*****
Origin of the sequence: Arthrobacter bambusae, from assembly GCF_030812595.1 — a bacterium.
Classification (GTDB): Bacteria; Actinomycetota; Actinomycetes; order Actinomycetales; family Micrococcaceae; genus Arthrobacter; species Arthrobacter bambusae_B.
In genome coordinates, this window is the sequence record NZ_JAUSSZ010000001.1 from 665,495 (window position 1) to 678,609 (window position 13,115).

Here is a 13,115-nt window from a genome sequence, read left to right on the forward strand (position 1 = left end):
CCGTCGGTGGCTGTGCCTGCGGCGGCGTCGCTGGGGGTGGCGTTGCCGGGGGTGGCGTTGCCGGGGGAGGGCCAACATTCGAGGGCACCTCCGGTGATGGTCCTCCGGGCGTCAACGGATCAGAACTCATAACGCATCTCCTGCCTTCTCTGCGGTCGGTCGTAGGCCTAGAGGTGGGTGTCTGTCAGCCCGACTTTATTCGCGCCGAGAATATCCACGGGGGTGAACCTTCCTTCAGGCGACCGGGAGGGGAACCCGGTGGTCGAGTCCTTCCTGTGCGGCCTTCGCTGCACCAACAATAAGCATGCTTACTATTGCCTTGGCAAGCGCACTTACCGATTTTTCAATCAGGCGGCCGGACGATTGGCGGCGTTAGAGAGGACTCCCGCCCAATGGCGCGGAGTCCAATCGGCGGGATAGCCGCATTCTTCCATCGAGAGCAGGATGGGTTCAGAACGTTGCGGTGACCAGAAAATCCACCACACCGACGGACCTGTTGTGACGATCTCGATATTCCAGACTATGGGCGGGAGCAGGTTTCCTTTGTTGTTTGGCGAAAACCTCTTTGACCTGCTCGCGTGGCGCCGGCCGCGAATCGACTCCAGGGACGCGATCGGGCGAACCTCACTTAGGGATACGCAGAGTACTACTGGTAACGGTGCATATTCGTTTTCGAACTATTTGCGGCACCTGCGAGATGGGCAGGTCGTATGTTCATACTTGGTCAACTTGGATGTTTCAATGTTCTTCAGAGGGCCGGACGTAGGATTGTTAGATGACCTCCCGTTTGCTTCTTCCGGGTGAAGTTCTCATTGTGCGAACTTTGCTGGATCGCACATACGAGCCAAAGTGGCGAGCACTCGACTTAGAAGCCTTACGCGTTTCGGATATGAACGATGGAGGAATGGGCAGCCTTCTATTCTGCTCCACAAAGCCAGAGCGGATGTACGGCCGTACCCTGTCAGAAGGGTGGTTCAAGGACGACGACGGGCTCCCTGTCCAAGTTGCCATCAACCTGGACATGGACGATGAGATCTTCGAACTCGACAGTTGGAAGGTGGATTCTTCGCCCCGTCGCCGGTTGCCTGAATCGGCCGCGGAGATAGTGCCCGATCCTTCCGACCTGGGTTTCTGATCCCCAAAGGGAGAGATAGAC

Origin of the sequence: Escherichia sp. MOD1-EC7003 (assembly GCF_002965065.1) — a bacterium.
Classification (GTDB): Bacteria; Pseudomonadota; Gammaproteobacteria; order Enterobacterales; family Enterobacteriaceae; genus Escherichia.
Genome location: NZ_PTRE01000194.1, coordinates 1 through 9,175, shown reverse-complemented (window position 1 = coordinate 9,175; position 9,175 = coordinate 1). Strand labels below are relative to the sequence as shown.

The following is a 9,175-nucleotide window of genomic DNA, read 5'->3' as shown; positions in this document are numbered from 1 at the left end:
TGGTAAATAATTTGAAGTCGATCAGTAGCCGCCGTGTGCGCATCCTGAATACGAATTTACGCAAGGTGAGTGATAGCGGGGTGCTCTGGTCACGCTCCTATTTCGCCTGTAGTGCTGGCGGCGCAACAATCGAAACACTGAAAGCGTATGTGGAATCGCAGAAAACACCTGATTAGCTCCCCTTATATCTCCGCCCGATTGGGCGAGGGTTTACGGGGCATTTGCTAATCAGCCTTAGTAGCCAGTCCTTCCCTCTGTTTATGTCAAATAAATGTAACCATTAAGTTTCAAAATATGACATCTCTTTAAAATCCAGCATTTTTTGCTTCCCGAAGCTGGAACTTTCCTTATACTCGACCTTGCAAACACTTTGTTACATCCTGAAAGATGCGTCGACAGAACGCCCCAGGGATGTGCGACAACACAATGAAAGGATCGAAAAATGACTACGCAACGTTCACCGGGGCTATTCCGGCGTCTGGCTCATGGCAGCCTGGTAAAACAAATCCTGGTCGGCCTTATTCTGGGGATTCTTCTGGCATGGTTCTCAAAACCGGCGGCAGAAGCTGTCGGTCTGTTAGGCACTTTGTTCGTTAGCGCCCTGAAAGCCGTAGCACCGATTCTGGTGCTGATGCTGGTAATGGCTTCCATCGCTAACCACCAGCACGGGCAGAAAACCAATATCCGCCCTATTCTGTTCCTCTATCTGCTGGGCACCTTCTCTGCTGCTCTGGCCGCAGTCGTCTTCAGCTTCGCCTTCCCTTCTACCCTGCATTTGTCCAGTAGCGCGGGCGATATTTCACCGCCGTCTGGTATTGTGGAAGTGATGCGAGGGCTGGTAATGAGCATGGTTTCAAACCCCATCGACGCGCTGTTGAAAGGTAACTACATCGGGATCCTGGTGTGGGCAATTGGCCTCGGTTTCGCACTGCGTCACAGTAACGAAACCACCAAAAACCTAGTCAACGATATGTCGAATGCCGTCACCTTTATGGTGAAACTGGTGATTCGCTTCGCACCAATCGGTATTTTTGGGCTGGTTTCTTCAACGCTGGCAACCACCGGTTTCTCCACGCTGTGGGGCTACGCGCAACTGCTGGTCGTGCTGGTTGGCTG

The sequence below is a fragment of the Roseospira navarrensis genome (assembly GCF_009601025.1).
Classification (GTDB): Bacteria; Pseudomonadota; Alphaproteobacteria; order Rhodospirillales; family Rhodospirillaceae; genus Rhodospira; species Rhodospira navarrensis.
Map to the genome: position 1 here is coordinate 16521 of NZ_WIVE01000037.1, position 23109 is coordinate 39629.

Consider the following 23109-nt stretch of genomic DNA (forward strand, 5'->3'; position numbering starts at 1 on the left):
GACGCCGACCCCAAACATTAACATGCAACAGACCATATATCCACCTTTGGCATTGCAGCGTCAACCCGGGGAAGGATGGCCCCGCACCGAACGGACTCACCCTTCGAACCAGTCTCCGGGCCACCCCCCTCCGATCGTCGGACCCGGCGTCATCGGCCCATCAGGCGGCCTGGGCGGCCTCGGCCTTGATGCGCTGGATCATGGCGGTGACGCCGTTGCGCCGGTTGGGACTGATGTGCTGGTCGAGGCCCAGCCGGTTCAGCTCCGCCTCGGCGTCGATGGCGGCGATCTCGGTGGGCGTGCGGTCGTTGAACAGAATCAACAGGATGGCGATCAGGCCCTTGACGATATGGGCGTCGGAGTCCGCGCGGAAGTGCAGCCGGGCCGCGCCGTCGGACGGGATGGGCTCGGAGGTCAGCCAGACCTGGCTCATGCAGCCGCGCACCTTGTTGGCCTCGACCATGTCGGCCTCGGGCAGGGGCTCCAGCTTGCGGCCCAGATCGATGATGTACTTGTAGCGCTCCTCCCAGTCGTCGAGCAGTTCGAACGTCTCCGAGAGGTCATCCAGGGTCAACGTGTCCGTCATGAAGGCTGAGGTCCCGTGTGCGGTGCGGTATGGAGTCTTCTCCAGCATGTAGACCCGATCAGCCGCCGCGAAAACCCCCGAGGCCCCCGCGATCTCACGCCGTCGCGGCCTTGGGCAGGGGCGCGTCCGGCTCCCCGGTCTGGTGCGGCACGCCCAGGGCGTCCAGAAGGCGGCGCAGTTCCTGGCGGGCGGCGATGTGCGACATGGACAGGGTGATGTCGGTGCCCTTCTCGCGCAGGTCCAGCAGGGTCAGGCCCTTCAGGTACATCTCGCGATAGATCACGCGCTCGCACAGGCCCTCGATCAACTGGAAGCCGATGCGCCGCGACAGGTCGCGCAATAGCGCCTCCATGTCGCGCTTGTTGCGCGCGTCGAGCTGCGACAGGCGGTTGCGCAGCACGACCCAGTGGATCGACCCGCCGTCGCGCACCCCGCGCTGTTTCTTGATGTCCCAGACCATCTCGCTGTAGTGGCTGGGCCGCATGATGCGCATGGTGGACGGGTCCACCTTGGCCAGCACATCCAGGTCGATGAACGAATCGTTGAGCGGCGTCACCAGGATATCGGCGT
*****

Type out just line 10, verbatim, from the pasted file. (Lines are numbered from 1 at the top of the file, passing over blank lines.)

TGGTAAATAATTTGAAGTCGATCAGTAGCCGCCGTGTGCGCATCCTGAATACGAATTTACGCAAGGTGAGTGATAGCGGGGTGCTCTGGTCACGCTCCTATTTCGCCTGTAGTGCTGGCGGCGCAACAATCGAAACACTGAAAGCGTATGTGGAATCGCAGAAAACACCTGATTAGCTCCCCTTATATCTCCGCCCGATTGGGCGAGGGTTTACGGGGCATTTGCTAATCAGCCTTAGTAGCCAGTCCTTCCCTCTGTTTATGTCAAATAAATGTAACCATTAAGTTTCAAAATATGACATCTCTTTAAAATCCAGCATTTTTTGCTTCCCGAAGCTGGAACTTTCCTTATACTCGACCTTGCAAACACTTTGTTACATCCTGAAAGATGCGTCGACAGAACGCCCCAGGGATGTGCGACAACACAATGAAAGGATCGAAAAATGACTACGCAACGTTCACCGGGGCTATTCCGGCGTCTGGCTCATGGCAGCCTGGTAAAACAAATCCTGGTCGGCCTTATTCTGGGGATTCTTCTGGCATGGTTCTCAAAACCGGCGGCAGAAGCTGTCGGTCTGTTAGGCACTTTGTTCGTTAGCGCCCTGAAAGCCGTAGCACCGATTCTGGTGCTGATGCTGGTAATGGCTTCCATCGCTAACCACCAGCACGGGCAGAAAACCAATATCCGCCCTATTCTGTTCCTCTATCTGCTGGGCACCTTCTCTGCTGCTCTGGCCGCAGTCGTCTTCAGCTTCGCCTTCCCTTCTACCCTGCATTTGTCCAGTAGCGCGGGCGATATTTCACCGCCGTCTGGTATTGTGGAAGTGATGCGAGGGCTGGTAATGAGCATGGTTTCAAACCCCATCGACGCGCTGTTGAAAGGTAACTACATCGGGATCCTGGTGTGGGCAATTGGCCTCGGTTTCGCACTGCGTCACAGTAACGAAACCACCAAAAACCTAGTCAACGATATGTCGAATGCCGTCACCTTTATGGTGAAACTGGTGATTCGCTTCGCACCAATCGGTATTTTTGGGCTGGTTTCTTCAACGCTGGCAACCACCGGTTTCTCCACGCTGTGGGGCTACGCGCAACTGCTGGTCGTGCTGGTTGGCTG